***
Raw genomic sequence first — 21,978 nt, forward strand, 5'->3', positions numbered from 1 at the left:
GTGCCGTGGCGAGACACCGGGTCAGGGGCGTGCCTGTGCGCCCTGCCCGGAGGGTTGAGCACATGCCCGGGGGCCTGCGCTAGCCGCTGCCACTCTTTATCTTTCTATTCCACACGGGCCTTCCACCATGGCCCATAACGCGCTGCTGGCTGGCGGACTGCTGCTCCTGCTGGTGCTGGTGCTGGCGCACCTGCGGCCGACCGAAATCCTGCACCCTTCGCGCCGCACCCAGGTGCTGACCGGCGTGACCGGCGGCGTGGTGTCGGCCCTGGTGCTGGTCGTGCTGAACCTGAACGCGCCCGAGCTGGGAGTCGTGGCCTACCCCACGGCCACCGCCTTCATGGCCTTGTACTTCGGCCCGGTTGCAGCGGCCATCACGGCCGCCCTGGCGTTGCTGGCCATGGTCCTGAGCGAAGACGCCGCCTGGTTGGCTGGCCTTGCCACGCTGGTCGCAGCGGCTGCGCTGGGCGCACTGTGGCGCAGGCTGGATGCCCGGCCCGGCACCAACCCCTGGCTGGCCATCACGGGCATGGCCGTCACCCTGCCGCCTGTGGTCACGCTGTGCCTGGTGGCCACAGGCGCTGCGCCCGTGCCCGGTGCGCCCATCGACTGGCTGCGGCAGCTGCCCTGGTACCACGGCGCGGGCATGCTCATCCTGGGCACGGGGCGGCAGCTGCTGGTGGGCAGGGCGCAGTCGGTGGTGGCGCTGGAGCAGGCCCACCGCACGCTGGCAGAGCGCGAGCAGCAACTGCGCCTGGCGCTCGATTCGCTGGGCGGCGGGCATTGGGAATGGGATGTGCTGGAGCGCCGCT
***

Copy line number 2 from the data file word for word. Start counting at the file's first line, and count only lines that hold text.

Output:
GTGCCGTGGCGAGACACCGGGTCAGGGGCGTGCCTGTGCGCCCTGCCCGGAGGGTTGAGCACATGCCCGGGGGCCTGCGCTAGCCGCTGCCACTCTTTATCTTTCTATTCCACACGGGCCTTCCACCATGGCCCATAACGCGCTGCTGGCTGGCGGACTGCTGCTCCTGCTGGTGCTGGTGCTGGCGCACCTGCGGCCGACCGAAATCCTGCACCCTTCGCGCCGCACCCAGGTGCTGACCGGCGTGACCGGCGGCGTGGTGTCGGCCCTGGTGCTGGTCGTGCTGAACCTGAACGCGCCCGAGCTGGGAGTCGTGGCCTACCCCACGGCCACCGCCTTCATGGCCTTGTACTTCGGCCCGGTTGCAGCGGCCATCACGGCCGCCCTGGCGTTGCTGGCCATGGTCCTGAGCGAAGACGCCGCCTGGTTGGCTGGCCTTGCCACGCTGGTCGCAGCGGCTGCGCTGGGCGCACTGTGGCGCAGGCTGGATGCCCGGCCCGGCACCAACCCCTGGCTGGCCATCACGGGCATGGCCGTCACCCTGCCGCCTGTGGTCACGCTGTGCCTGGTGGCCACAGGCGCTGCGCCCGTGCCCGGTGCGCCCATCGACTGGCTGCGGCAGCTGCCCTGGTACCACGGCGCGGGCATGCTCATCCTGGGCACGGGGCGGCAGCTGCTGGTGGGCAGGGCGCAGTCGGTGGTGGCGCTGGAGCAGGCCCACCGCACGCTGGCAGAGCGCGAGCAGCAACTGCGCCTGGCGCTCGATTCGCTGGGCGGCGGGCATTGGGAATGGGATGTGCTGGAGCGCCGCT